Michael Nelson: How Vice Presidential Debates Came to Be

Roundup: Historians' Take

[Michael Nelson, a former editor of The Washington Monthly, is a professor of political science at Rhodes College and a nonresident senior fellow at the Miller Center of Public Affairs at the University of Virginia.]

The first presidential debates occurred 48 years ago, in 1960. The first vice presidential debate didn’t take place until debates resumed in 1976, 16 years later. How come?

The answer is that three very significant things happened to the vice presidency during those 16 years.

1. Half of the six vice presidents in this period went on to become president: Lyndon B. Johnson succeeded to the office when President John F. Kennedy was assassinated in 1963, Richard Nixon was elected president in 1968 and 1972, and Gerald R. Ford succeeded to the office when Nixon resigned in 1974. Half is higher than the historical average, which for all other periods has been less than one in three.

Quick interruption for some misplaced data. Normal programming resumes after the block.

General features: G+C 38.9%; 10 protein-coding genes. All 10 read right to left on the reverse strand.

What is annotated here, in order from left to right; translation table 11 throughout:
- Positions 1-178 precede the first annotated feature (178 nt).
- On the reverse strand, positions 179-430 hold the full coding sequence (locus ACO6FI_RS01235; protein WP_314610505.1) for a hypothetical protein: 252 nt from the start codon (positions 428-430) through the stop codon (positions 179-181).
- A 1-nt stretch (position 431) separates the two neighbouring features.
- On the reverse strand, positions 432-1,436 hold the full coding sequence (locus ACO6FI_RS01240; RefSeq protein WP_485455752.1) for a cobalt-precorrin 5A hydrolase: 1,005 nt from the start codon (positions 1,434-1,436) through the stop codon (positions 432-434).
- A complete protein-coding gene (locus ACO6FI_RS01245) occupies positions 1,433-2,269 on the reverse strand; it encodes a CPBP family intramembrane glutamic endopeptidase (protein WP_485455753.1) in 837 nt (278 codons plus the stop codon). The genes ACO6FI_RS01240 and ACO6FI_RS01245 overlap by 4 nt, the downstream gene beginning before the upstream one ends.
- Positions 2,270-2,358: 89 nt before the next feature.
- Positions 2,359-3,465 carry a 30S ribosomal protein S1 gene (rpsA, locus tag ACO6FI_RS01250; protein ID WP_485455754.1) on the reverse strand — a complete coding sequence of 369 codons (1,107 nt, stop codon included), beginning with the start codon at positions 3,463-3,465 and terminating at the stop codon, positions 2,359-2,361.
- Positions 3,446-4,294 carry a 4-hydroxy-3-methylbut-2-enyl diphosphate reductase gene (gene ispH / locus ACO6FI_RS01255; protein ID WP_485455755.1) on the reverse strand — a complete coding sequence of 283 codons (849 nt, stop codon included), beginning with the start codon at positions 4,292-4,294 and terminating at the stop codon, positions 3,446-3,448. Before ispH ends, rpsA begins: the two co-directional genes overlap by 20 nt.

2. The 25th Amendment was added to the Constitution in 1967. It’s often referred to as the presidential disability amendment but it’s first and foremost an amendment about the vice presidency. Section 1 makes explicit what the original Constitution only halfway implied, namely, that when the president dies, resigns, or is impeached and removed, the vice president is to become president for the remainder of the four-year term. Section 2 provides a method for filling vacancies in the vice presidency, 16 of which had occurred during the nation’s first 36 presidencies. Tellingly, the premise of this provision is that we need a vice president at all times, something that previous generations obviously had doubted. Finally, Section 3 makes the vice president the crucial figure when questions about presidential disability arise, both in determining whether a disability exists if the president cannot or will not do so and in serving as acting president during a time of disability.

3. By 1976 the vice presidency had gained some of the institutional resources that made it possible for the vice president who was elected that year, Walter F. Mondale, and his successors to play an influential role in government. Johnson gained for the office an impressive suite of rooms in the Executive Office Building, adjacent to the White House (previously the vice president’s only office was in the Capitol), and Spiro T. Agnew won a line item for the vice presidency in the executive budget. Between the two of them they freed vice presidents from their previous dependence on Congress for office space and operating funds....

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